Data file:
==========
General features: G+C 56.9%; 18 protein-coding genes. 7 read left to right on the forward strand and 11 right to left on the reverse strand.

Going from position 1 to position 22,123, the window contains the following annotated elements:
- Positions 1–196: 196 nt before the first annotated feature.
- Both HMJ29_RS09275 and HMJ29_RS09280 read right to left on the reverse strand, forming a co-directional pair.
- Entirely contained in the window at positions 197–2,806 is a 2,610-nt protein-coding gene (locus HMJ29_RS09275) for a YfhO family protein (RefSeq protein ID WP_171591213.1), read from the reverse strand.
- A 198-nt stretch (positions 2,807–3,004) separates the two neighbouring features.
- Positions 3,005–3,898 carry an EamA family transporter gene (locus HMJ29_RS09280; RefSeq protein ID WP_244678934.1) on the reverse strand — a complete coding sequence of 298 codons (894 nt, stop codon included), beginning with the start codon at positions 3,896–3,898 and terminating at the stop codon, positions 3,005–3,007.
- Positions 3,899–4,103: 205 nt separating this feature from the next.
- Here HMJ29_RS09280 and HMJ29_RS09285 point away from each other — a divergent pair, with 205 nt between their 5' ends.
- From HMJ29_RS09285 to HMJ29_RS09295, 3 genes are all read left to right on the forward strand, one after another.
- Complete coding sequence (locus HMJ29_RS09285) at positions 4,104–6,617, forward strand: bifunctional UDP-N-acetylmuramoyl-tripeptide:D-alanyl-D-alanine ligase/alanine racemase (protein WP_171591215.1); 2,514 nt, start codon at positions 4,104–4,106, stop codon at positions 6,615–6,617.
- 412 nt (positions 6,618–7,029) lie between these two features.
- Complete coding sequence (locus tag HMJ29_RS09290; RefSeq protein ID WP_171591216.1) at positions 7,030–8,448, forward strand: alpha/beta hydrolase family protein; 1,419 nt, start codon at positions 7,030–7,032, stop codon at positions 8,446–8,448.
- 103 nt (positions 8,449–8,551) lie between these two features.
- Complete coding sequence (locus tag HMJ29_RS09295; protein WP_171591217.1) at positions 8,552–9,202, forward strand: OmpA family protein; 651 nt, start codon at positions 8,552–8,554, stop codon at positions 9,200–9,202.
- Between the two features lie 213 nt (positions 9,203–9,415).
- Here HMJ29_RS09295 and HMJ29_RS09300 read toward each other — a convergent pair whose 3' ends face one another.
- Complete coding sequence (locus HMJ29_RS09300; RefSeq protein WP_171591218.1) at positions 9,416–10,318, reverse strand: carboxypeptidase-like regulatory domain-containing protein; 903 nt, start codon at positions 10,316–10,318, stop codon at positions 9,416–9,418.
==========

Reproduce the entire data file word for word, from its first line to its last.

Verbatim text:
General features: G+C 56.9%; 18 protein-coding genes. 7 read left to right on the forward strand and 11 right to left on the reverse strand.

Going from position 1 to position 22,123, the window contains the following annotated elements:
- Positions 1–196: 196 nt before the first annotated feature.
- Both HMJ29_RS09275 and HMJ29_RS09280 read right to left on the reverse strand, forming a co-directional pair.
- Entirely contained in the window at positions 197–2,806 is a 2,610-nt protein-coding gene (locus HMJ29_RS09275) for a YfhO family protein (RefSeq protein ID WP_171591213.1), read from the reverse strand.
- A 198-nt stretch (positions 2,807–3,004) separates the two neighbouring features.
- Positions 3,005–3,898 carry an EamA family transporter gene (locus HMJ29_RS09280; RefSeq protein ID WP_244678934.1) on the reverse strand — a complete coding sequence of 298 codons (894 nt, stop codon included), beginning with the start codon at positions 3,896–3,898 and terminating at the stop codon, positions 3,005–3,007.
- Positions 3,899–4,103: 205 nt separating this feature from the next.
- Here HMJ29_RS09280 and HMJ29_RS09285 point away from each other — a divergent pair, with 205 nt between their 5' ends.
- From HMJ29_RS09285 to HMJ29_RS09295, 3 genes are all read left to right on the forward strand, one after another.
- Complete coding sequence (locus HMJ29_RS09285) at positions 4,104–6,617, forward strand: bifunctional UDP-N-acetylmuramoyl-tripeptide:D-alanyl-D-alanine ligase/alanine racemase (protein WP_171591215.1); 2,514 nt, start codon at positions 4,104–4,106, stop codon at positions 6,615–6,617.
- 412 nt (positions 6,618–7,029) lie between these two features.
- Complete coding sequence (locus tag HMJ29_RS09290; RefSeq protein ID WP_171591216.1) at positions 7,030–8,448, forward strand: alpha/beta hydrolase family protein; 1,419 nt, start codon at positions 7,030–7,032, stop codon at positions 8,446–8,448.
- 103 nt (positions 8,449–8,551) lie between these two features.
- Complete coding sequence (locus tag HMJ29_RS09295; protein WP_171591217.1) at positions 8,552–9,202, forward strand: OmpA family protein; 651 nt, start codon at positions 8,552–8,554, stop codon at positions 9,200–9,202.
- Between the two features lie 213 nt (positions 9,203–9,415).
- Here HMJ29_RS09295 and HMJ29_RS09300 read toward each other — a convergent pair whose 3' ends face one another.
- Complete coding sequence (locus HMJ29_RS09300; RefSeq protein WP_171591218.1) at positions 9,416–10,318, reverse strand: carboxypeptidase-like regulatory domain-containing protein; 903 nt, start codon at positions 10,316–10,318, stop codon at positions 9,416–9,418.